An independent report from PricewaterhouseCoopers has slammed the Fund. This will undoubtedly be read by supporters of the fund as unfair and political.

It’s worth pointing out, however, that PricewaterhouseCoopers (PwC) have had an ongoing commitment to examining and reporting on the early childhood education and care sector, and have been overwhelmingly progressive. They even advocated to Government a “Gonski-style” funding model of ECEC, where children are funded at a base level and loadings are applied for children experiencing vulnerabilities.

Hardly a Conservative mouthpiece.

The report accuses the Government and United Voice of using the Fund as a thinly-veiled means to drive up union membership. Hardly a huge scandal that a Union would seek to increase its membership, but the use of taxpayer funds to do so is obviously of concern.

From my point of view, I believe that the Union have in the majority of cases acted in the best interests of some of the lowest-paid people in this country.

It is however, absolutely true that in some cases the “marketing” of the EYQF was handled badly by United Voice. PwC claim to have evidence of union delegates harassing services to become members, or they would not receive money from the Fund.

I will not give specific details, but I can confirm from my own experience that in some cases that absolutely did happen.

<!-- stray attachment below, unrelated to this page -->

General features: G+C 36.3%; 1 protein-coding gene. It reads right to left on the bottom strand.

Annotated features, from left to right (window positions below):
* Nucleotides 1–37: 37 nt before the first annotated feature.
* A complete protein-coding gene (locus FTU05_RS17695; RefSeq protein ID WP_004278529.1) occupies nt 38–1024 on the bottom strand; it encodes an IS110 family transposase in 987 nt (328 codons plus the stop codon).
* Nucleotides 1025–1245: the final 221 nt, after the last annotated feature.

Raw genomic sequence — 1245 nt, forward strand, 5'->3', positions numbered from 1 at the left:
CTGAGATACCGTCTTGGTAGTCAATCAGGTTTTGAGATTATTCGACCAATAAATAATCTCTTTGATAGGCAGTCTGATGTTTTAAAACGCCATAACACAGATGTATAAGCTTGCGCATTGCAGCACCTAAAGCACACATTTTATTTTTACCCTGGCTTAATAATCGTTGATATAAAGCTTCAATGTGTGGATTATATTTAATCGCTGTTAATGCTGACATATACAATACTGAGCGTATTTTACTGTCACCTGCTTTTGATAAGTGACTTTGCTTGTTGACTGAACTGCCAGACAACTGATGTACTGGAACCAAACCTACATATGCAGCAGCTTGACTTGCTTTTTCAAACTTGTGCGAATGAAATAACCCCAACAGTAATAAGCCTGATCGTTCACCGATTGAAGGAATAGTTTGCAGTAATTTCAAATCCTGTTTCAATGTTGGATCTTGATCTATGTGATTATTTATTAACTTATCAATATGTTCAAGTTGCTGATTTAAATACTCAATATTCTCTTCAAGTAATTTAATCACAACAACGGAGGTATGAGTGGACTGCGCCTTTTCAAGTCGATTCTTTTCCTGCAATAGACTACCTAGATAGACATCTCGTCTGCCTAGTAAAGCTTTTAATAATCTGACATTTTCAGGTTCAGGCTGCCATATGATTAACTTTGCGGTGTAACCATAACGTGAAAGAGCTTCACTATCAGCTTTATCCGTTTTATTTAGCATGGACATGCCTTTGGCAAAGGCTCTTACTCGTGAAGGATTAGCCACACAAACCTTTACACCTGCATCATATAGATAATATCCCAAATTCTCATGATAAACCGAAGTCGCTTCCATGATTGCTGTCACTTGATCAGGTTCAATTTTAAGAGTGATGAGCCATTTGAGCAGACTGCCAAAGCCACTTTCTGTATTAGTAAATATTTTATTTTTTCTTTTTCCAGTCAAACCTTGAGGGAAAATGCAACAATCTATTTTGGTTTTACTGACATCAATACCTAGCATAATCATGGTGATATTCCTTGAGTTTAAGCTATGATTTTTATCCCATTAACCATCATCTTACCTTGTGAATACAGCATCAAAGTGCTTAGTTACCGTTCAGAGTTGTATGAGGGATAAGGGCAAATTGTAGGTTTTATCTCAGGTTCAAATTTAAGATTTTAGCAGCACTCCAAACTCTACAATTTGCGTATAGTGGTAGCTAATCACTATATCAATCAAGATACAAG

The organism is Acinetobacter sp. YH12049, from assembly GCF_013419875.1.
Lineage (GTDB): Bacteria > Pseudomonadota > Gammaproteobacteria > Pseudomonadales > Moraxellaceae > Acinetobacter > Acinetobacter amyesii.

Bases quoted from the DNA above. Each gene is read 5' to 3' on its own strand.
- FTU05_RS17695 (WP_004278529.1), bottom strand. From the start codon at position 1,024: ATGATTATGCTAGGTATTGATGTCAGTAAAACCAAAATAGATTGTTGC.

(Not, I hasten to add, in the ACT where the United Voice branch has always worked collaboratively and effectively with the ECEC workforce).

Some in the sector have raised the point that surely it’s good if more educators join the Union? Absolutely. But holding a bucket of money over their heads and essentially telling them “join us or you don’t get it” is immoral and disgusting behaviour.

The structural issues with the sector mean that Union membership is not going to follow the same trajectory as teachers, or nurses. The overwhelming influence of market forces, and a much lower level of community respect means that there is not going to be some huge upsurge in membership.

Particularly when a Labor Government announces a fund that will only to go to less than half of the sector, and is clearly aimed at keeping private operators out.

Not only that, but then splitting the fund into two buckets (at the very last minute) was an absolutely outrageous and incomprehensible decision. Making an already inequitable policy even more inequitable? That takes a level of political incompetence I can barely conceive of.